In this Fanalytics episode we meet Atlanta United’s Lucy Rushton. As the team’s Head of Technical Recruitment and Performance Analysis, she provides analytics, data and insights that help the team build their roster. In the conversation with Lucy we talk about two types of analyses. One part involves the subjective analysis which is watching the players on the field. The other part is the objective analysis which involves data and statistics, emotion is taken out of the analysis. Rushton says it’s important to get a balance between the two in order to drive a successful department.
So what’s the game plan when searching for players for the team? Rushton says to get data and find players that fit in with the club philosophy and playing styles. Styles include players who have fast attacking skills, can entertain, athleticism, and speed. You also have to ask, what are the key attributes of a player for the position they look for? How much do these players cost?
When it comes to statistical forecasting, how much of that do decision-makers want to see? They want to see the insights not the models.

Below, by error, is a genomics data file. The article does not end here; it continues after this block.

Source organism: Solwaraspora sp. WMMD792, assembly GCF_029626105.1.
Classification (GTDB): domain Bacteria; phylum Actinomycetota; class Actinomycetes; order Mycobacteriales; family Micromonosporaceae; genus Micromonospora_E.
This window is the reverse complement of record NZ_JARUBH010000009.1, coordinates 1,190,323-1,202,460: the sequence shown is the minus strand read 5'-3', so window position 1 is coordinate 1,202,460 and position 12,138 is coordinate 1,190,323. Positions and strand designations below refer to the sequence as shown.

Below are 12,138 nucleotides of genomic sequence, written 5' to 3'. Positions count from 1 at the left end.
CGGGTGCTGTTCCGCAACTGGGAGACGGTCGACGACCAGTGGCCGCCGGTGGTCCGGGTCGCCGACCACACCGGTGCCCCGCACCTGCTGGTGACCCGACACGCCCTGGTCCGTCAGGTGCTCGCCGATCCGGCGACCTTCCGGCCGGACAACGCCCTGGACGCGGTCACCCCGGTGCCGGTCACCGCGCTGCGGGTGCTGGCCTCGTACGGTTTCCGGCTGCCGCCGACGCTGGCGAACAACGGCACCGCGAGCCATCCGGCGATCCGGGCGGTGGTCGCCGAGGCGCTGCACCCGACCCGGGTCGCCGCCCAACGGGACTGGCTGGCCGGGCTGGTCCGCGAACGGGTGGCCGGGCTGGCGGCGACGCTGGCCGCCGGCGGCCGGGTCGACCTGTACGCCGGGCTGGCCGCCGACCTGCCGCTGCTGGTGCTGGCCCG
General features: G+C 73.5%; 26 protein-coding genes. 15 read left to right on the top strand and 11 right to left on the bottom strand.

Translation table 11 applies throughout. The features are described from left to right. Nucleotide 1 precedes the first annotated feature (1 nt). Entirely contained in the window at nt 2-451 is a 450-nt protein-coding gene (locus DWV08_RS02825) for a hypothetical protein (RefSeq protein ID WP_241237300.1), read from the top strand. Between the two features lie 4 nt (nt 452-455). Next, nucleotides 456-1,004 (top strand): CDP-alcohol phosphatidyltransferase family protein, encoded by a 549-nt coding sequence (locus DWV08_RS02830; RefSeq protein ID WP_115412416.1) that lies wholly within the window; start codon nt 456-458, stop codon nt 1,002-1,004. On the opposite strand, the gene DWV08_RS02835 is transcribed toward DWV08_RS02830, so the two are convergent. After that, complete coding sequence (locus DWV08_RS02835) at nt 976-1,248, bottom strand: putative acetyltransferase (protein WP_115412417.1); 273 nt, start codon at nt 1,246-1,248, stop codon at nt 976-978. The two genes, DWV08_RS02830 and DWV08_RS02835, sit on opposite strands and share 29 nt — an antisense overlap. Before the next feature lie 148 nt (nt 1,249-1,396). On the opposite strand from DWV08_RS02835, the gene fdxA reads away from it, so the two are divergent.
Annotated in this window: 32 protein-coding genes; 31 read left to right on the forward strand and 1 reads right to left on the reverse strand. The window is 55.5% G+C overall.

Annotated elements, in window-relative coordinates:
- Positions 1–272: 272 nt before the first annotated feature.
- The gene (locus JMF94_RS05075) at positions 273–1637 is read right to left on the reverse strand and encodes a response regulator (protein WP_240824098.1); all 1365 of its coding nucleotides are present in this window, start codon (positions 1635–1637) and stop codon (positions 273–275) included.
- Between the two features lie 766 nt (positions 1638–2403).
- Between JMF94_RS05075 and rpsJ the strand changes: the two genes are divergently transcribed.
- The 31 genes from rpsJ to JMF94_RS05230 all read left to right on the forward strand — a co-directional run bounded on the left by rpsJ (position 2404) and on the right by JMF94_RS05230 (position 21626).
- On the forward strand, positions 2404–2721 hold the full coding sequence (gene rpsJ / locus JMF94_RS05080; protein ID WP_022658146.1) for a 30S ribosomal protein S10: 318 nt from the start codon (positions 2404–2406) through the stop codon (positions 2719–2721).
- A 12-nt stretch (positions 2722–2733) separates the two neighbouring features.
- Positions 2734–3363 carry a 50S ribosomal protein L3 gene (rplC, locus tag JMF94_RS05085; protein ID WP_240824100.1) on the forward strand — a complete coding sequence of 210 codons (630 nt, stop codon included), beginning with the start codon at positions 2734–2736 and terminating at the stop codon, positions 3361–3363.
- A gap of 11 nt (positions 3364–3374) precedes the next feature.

What’s next for Atlanta United? The head scout says the goal is to get better, get another chance to play in the CONCACAF Champions League, and growth in analysis.
In the second half of the episode, we talk about some of the larger lessons related to performing and presenting analytics in any organization. Analytics is seldom a magic bullet for any organizational challenge. More often, analytics informs rather than directs decisions.
Along these lines, we frame the interview with Lucy and the challenge of building a championship roster in terms of decision support realities such as biases in human decision making and the limitations of statistical models.